Yen slide built on hot air, but Japan’s reflation could have “once in a generation” impact
The sharp sell-off in the yen has so far been driven by momentum and technical factors, but the success of Japan’s efforts to reflate its economy could have a more permanent effect on the yen.
In the two months since Shinzo Abe returned to power as Japanese prime minister, USDJPY has rallied more than 12% amid promises that Tokyo would embark on a massive quantitative easing campaign and encourage currency weakness in a bid to boost its economy.
Since the inception of so-called Abenomics, the yen is in fact down against every global currency apart from the devalued Venezuelan bolivar.
“Yet even the most dyed-in-the-wool yen bears would sure struggle to justify a move of this magnitude in terms of news or policy developments,” says Adam Cole, head of FX strategy at RBC Capital Markets.
He notes that Japan’s ruling Liberal Democratic Party’s previously touted policy of foreign bond buying appears to be slipping off the agenda, the search for a new – potentially more dovish – governor of the Bank of Japan is turning into an exercise in compromise, and US front-end bond yields, often seen as a catalyst for moves in USDJPY, have been trendless.
Investor flows cannot either explain the almost continuous selling pressure on the yen in the last two months.
Weekly flow data from Japan’s Ministry of Finance shows Japanese investors have been heavy sellers of foreign equities in all but one week following the election and during the yen’s slide.
Indeed, as shown in the chart below, Japanese investors sold more foreign equities in the last month than in any four-week period in the data’s eight-year history. Meanwhile, Japanese foreign bond buying, which peaked last summer, has trended back to negligible levels.
|Post-election real money flow is positive for the yen|
|Source: RBC Capital Markets, Bloomberg|
The activity of foreign investors also does not explain yen weakness, with a sharp step up in foreign buying of Japanese stocks occurring after the election. Foreign bond flows have been mixed, but overall net capital flows have been into Japan since the election.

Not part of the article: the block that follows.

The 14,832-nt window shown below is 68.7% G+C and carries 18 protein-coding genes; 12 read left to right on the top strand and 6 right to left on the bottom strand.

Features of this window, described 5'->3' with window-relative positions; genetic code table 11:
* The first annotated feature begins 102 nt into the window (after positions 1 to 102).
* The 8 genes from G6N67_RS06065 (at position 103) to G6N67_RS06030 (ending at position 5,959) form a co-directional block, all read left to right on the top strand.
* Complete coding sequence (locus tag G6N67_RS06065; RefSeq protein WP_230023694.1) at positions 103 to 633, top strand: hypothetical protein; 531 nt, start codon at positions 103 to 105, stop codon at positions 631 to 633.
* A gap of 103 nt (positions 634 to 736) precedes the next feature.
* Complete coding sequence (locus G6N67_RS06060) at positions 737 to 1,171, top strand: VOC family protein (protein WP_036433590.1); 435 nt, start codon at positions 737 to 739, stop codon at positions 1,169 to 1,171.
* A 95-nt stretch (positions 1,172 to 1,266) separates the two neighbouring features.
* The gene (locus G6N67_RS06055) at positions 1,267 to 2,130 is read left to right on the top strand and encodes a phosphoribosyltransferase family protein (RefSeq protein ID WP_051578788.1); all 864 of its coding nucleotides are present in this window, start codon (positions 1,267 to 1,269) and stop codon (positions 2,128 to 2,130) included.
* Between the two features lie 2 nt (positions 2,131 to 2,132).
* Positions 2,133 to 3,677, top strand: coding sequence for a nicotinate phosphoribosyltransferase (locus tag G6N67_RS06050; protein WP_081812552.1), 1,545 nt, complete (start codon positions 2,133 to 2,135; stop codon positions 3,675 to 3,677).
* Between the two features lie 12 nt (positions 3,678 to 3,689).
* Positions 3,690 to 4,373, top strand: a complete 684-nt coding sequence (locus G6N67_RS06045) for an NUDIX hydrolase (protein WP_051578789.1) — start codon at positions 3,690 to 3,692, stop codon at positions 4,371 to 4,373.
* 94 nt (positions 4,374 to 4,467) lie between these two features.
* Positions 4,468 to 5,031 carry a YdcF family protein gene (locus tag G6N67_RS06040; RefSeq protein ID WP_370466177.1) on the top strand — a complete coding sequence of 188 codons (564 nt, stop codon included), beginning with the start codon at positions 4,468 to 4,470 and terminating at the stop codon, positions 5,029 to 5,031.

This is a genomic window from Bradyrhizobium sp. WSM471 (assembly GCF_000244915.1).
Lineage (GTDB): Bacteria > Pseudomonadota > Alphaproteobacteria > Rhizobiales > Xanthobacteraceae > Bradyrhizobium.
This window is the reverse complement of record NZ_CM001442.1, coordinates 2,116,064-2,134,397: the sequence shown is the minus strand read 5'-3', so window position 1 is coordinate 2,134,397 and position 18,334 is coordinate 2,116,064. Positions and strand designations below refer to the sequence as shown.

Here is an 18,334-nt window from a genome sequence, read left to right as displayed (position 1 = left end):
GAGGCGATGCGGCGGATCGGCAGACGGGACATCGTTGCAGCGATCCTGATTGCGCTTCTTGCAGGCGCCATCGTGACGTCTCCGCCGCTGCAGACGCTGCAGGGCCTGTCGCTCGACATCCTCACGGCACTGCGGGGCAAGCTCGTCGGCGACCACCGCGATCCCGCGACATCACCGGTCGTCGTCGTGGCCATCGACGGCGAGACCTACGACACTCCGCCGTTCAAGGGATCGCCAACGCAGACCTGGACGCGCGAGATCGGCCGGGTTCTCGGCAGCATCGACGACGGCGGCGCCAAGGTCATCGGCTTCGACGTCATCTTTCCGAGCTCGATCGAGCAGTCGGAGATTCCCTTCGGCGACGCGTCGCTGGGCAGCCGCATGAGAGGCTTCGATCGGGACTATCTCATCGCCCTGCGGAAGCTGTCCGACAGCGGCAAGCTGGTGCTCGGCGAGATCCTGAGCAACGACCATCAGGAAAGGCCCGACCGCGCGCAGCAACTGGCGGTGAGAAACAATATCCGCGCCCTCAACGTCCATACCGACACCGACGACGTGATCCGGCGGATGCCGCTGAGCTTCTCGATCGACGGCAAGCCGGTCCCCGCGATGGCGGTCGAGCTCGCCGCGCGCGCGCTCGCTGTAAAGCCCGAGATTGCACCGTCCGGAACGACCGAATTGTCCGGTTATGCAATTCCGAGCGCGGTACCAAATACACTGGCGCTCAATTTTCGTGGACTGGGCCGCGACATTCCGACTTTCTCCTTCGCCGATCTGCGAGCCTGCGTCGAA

Thus, while the election outcome certainly shifted sentiment towards the yen, its subsequent slide appears to be driven by momentum and technical factors rather than actual news or real investment flows.
Indeed, investors say a large part of the rally in USDJPY has been triggered by the increased volatility in the market.
That has shaken option investors, many of whom cheapen the structures of their long USDJPY positions by selling knock-outs, which, as the name suggests, cancels their long positions if USDJPY trades higher through a certain level.
In a relatively low volatility environment, these structures work well, cheapening the cost of holding a long USDJPY position.
However, as USDJPY has surged higher, it has forced option players into the cash market to reinstate their long USDJPY positions, creating momentum and increased volatility that has produced a self-fulfilling spiral of yen weakness.
An easing of yen volatility could of course stem the tide of yen weakness, as it is at the core of the technical factors that have been driving the currency lower.
In the longer-term, however, it could be those investment flows, which so far have not been a source of yen weakness, that weaken the currency.
George Saravelos, FX strategist at Deutsche Bank, says if the authorities in Tokyo are successful in using monetary policy to boost the domestic economy, Japan’s “Great Reflation” trade should have a “once-in-a-generation” effect on currencies.
He notes that Japanese households have accumulated almost $9 trillion worth of cash over the last two decades, equivalent to 54% of total financial wealth.
Saravelos says a recovery in Japan, therefore, has the potential to significantly weaken the yen. Not only, he says, are Japanese portfolio outflows highly correlated to the the domestic business cycle, which has been improving, but a drop in real yields could see a more meaningful re-allocation to offshore assets.
Deustche estimates that every 5% shift in domestic deposits offshore would be equivalent to more than $400 billion worth of outflows from Japan.
The potential for Japanese investors to send their cash abroad also has implication for other currencies.
|Where Japanese outflows go matters|
According to Deutsche, a rough proxy shows that Japanese flows have been dominating more than 10% of total inflows into the Australian dollar, emerging markets and the US dollar over the last eight years.
“We don’t highlight these figures to argue that he allocation trends continue, but to demonstrate that the marginal impact of the Japanese investor can be exceptionally large,” says Saravelos.
“The key point is that the Japanese can be driving FX price action for many years to come – assuming of course that Abenomics now succeeds.”
For the moment, the technical factors that drove the yen lower could easily reverse, but a more fundamental shift in the yen could be developing in the longer term.